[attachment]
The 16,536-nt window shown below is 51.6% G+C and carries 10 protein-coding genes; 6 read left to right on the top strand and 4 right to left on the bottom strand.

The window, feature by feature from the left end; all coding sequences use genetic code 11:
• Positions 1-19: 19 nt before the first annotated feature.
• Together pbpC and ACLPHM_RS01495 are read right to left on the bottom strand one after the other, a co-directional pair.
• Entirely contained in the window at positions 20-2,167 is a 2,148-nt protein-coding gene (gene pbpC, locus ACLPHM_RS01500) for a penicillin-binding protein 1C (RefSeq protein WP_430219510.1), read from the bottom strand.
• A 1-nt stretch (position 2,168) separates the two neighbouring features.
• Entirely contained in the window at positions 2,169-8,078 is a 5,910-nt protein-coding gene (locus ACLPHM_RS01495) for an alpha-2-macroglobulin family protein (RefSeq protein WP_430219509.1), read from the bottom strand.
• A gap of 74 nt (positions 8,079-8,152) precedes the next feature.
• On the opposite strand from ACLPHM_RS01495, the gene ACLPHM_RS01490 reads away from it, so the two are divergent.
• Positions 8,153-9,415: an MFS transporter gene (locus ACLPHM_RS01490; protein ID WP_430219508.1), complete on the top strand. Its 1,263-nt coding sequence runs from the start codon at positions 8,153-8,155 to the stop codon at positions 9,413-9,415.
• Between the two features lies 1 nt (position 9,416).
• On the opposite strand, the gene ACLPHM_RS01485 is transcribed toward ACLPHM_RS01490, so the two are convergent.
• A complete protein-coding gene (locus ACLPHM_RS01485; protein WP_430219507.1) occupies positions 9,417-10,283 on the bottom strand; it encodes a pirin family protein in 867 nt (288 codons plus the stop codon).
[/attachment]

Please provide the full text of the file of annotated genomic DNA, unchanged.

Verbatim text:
The 16,536-nt window shown below is 51.6% G+C and carries 10 protein-coding genes; 6 read left to right on the top strand and 4 right to left on the bottom strand.

The window, feature by feature from the left end; all coding sequences use genetic code 11:
• Positions 1-19: 19 nt before the first annotated feature.
• Together pbpC and ACLPHM_RS01495 are read right to left on the bottom strand one after the other, a co-directional pair.
• Entirely contained in the window at positions 20-2,167 is a 2,148-nt protein-coding gene (gene pbpC, locus ACLPHM_RS01500) for a penicillin-binding protein 1C (RefSeq protein WP_430219510.1), read from the bottom strand.
• A 1-nt stretch (position 2,168) separates the two neighbouring features.
• Entirely contained in the window at positions 2,169-8,078 is a 5,910-nt protein-coding gene (locus ACLPHM_RS01495) for an alpha-2-macroglobulin family protein (RefSeq protein WP_430219509.1), read from the bottom strand.
• A gap of 74 nt (positions 8,079-8,152) precedes the next feature.
• On the opposite strand from ACLPHM_RS01495, the gene ACLPHM_RS01490 reads away from it, so the two are divergent.
• Positions 8,153-9,415: an MFS transporter gene (locus ACLPHM_RS01490; protein ID WP_430219508.1), complete on the top strand. Its 1,263-nt coding sequence runs from the start codon at positions 8,153-8,155 to the stop codon at positions 9,413-9,415.
• Between the two features lies 1 nt (position 9,416).
• On the opposite strand, the gene ACLPHM_RS01485 is transcribed toward ACLPHM_RS01490, so the two are convergent.
• A complete protein-coding gene (locus ACLPHM_RS01485; protein WP_430219507.1) occupies positions 9,417-10,283 on the bottom strand; it encodes a pirin family protein in 867 nt (288 codons plus the stop codon).